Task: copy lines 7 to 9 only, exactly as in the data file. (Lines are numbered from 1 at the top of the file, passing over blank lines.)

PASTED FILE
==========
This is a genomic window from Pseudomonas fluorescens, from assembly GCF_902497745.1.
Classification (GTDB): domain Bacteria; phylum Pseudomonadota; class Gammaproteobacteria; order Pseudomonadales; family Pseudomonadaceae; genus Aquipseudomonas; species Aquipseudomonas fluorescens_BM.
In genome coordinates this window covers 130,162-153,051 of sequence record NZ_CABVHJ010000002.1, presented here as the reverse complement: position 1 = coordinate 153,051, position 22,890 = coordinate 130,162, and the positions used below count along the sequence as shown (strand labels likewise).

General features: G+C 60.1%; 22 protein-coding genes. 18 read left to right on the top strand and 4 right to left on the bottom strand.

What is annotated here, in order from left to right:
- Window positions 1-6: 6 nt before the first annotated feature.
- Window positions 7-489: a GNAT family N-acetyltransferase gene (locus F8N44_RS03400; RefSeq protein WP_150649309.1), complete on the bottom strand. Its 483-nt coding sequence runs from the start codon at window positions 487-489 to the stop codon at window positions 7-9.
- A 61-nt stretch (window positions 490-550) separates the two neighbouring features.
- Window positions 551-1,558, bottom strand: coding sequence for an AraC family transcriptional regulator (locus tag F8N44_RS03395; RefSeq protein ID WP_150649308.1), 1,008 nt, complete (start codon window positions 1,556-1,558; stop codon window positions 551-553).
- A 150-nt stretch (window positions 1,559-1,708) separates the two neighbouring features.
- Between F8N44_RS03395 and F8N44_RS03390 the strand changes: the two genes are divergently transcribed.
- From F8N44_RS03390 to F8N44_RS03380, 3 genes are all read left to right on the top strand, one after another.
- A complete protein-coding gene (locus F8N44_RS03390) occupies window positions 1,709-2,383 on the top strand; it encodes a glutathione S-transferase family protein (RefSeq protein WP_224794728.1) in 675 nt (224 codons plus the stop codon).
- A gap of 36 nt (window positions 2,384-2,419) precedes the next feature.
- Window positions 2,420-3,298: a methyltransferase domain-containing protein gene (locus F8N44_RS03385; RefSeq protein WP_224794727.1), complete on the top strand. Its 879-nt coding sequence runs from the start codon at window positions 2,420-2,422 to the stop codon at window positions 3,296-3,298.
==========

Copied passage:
- Window positions 7-489: a GNAT family N-acetyltransferase gene (locus F8N44_RS03400; RefSeq protein WP_150649309.1), complete on the bottom strand. Its 483-nt coding sequence runs from the start codon at window positions 487-489 to the stop codon at window positions 7-9.
- A 61-nt stretch (window positions 490-550) separates the two neighbouring features.
- Window positions 551-1,558, bottom strand: coding sequence for an AraC family transcriptional regulator (locus tag F8N44_RS03395; RefSeq protein ID WP_150649308.1), 1,008 nt, complete (start codon window positions 1,556-1,558; stop codon window positions 551-553).